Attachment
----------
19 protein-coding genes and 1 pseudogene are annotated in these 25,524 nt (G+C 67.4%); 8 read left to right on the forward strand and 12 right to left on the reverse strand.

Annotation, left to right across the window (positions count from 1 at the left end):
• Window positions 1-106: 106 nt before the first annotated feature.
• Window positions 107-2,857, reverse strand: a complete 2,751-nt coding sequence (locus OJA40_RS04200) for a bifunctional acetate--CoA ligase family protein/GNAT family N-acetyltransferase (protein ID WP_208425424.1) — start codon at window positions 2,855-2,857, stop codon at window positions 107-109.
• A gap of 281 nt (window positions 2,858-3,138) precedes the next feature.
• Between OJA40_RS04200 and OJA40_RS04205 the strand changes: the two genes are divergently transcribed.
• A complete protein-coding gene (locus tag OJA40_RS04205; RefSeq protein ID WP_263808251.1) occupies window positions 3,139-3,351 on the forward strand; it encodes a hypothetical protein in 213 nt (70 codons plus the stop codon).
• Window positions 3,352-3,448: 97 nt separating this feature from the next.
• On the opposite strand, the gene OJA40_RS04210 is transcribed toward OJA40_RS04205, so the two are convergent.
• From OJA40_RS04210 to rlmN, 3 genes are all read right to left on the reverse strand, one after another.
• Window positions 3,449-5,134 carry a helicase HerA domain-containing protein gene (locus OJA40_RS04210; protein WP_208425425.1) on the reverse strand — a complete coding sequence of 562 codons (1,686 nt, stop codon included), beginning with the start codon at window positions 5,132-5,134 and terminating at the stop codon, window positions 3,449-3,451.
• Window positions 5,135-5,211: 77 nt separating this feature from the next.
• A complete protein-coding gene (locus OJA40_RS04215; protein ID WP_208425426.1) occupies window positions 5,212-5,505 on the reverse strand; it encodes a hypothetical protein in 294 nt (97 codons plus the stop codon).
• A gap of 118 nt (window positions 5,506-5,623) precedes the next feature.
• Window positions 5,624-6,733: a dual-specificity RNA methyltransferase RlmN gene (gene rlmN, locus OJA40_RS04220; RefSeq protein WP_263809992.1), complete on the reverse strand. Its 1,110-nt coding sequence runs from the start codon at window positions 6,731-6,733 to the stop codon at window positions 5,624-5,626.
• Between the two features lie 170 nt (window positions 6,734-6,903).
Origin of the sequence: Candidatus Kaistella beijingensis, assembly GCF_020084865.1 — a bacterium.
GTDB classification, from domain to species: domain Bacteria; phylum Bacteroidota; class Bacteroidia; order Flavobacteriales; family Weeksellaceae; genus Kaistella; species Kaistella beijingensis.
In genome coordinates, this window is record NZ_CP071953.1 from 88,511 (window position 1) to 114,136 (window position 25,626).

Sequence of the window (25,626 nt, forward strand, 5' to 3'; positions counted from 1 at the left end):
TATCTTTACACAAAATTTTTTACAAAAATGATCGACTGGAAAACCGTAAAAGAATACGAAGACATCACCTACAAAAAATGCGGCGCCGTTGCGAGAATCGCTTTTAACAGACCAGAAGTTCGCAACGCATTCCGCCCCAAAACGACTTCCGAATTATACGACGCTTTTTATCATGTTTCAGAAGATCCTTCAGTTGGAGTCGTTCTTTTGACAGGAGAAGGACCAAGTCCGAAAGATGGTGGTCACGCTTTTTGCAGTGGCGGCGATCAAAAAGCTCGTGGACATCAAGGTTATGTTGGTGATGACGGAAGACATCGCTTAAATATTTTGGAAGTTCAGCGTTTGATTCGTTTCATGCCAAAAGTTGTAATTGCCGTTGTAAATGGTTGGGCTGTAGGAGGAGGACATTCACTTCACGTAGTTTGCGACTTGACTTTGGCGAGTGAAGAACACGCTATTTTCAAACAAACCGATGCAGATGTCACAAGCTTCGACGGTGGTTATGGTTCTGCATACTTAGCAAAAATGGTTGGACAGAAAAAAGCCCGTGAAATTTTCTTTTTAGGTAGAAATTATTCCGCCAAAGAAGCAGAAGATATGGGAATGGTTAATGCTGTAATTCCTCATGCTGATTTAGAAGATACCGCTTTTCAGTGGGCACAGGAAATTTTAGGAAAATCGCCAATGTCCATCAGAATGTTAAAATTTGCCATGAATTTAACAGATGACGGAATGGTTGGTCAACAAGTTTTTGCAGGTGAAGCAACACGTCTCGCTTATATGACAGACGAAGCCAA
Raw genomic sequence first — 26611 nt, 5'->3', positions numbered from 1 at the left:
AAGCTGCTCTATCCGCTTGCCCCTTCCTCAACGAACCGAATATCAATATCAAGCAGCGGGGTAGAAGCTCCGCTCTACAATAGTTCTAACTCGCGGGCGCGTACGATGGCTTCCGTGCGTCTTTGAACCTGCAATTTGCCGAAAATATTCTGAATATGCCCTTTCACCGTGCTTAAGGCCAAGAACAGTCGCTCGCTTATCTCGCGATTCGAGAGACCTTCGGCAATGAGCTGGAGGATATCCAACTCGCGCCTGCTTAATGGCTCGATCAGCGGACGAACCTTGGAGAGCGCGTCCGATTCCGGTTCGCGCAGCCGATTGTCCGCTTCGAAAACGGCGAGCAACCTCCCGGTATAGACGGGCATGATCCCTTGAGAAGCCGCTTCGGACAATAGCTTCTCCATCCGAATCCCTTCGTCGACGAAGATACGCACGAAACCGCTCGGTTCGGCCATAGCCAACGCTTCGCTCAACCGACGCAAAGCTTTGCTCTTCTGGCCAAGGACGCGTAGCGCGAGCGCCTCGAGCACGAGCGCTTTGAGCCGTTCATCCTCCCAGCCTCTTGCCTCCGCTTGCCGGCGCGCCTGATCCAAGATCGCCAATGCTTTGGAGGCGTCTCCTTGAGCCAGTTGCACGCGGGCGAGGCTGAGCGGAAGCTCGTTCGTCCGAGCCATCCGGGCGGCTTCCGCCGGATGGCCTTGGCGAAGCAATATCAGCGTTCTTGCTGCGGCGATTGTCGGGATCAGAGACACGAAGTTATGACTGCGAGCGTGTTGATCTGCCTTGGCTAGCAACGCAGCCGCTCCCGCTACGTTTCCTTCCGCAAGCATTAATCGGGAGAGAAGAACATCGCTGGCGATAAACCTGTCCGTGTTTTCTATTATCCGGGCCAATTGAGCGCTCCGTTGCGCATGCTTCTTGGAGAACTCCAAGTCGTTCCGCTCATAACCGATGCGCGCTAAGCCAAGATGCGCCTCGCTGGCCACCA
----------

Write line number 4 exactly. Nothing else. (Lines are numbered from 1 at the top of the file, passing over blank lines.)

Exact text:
• Window positions 107-2,857, reverse strand: a complete 2,751-nt coding sequence (locus OJA40_RS04200) for a bifunctional acetate--CoA ligase family protein/GNAT family N-acetyltransferase (protein ID WP_208425424.1) — start codon at window positions 2,855-2,857, stop codon at window positions 107-109.